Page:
Boiling Blood & An Interposing Savior: Fleming Rutledge on Injustice

The last few weeks have been filled with feeble attempts to make sense of the senseless violence and continued oppression of our black and brown brothers and sisters. Thankful for Fleming Rutledge’s directive towards scripture and it’s unwavering stance to side with the oppressed which is seen most clearly in the rescuing work of Jesus.

“If our blood does not boil at injustice, how can we be serving the God who said the following through his prophet Isaiah?

Woe to those who make unjust laws,

to those who issue oppressive decrees, 

To deprive the poor of their rights

And withhold justice from the oppressed of my people. – Isa. 10:1-2

Where is the outrage? It is God’s own; it is the wrath of God against all that stands against his redemptive purpose. It is not an emotion; it is God’s righteous activity in setting right what is wrong. It is God’s intervention on behalf of those who cannot help themselves. No one could have imagined, however, that he would ultimately intervene by interposing himself. By becoming one of the poor who was deprived of his rights, by dying as one of those robbed of justice, God’s Son submitted to the utmost extremity of humiliation, entering into total solidarity with those who are without help. He, the King of kings, and Lord of lords, voluntarily underwent the mockery of the multitudes, and in the time of greatest extremity, he could do nothing to help himself (Mark 15.31).”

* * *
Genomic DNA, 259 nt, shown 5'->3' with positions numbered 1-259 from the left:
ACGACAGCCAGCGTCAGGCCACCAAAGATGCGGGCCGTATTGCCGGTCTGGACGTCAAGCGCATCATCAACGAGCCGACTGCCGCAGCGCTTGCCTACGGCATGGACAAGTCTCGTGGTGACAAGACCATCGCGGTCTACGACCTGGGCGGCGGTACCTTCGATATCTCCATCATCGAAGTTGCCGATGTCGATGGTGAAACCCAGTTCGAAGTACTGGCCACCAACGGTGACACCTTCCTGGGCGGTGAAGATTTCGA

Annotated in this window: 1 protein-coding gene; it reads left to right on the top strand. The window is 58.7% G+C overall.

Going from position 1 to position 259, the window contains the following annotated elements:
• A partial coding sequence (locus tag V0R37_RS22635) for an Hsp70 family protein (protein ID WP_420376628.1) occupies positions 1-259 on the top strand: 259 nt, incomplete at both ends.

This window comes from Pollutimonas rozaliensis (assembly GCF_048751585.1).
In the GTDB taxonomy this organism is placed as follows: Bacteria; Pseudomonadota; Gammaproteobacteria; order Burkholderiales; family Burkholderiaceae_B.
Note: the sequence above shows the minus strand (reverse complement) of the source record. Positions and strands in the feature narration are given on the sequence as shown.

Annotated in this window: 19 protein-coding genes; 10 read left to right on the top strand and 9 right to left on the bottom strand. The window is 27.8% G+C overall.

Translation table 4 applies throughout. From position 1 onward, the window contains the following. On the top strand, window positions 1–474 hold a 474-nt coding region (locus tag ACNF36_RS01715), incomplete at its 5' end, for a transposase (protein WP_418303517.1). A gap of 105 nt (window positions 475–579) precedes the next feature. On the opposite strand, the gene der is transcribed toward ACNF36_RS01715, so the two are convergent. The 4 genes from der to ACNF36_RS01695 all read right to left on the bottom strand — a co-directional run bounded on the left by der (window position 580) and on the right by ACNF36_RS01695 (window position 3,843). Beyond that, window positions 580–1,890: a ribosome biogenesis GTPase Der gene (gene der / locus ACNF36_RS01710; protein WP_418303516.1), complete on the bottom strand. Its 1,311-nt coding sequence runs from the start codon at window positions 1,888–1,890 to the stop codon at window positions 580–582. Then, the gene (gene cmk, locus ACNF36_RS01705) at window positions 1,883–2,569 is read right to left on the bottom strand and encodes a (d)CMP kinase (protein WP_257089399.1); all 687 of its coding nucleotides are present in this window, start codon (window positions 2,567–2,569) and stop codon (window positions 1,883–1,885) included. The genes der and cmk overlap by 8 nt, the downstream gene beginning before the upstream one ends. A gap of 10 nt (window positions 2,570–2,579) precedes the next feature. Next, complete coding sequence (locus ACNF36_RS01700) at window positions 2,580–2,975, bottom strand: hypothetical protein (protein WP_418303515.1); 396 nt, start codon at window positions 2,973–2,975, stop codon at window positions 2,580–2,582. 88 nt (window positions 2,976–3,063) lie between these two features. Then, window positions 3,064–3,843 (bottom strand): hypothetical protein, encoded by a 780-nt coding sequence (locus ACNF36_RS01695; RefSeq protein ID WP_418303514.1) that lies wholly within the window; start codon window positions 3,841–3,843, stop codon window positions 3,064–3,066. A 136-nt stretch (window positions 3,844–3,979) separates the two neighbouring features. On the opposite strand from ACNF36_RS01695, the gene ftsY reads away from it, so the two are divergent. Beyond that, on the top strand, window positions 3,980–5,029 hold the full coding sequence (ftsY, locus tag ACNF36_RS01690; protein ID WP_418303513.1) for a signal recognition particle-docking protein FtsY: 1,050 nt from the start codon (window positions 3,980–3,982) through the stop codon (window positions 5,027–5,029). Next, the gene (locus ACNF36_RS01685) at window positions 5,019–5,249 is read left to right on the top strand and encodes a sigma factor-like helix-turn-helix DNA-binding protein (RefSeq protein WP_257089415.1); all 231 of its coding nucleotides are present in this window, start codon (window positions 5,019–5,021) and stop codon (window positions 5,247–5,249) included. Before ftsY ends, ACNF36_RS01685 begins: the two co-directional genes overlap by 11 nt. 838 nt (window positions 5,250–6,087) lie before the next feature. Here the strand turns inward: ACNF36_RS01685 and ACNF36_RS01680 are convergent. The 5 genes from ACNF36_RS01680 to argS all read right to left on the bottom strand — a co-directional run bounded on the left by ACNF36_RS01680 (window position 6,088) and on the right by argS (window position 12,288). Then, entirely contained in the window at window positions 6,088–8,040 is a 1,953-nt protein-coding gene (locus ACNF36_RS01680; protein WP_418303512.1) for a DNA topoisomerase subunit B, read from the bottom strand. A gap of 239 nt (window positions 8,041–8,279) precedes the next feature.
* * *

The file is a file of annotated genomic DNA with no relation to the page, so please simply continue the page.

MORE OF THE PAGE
– Fleming Rutledge, The Crucifixion, p. 132.

Content: YouTube, The Spokesman Review

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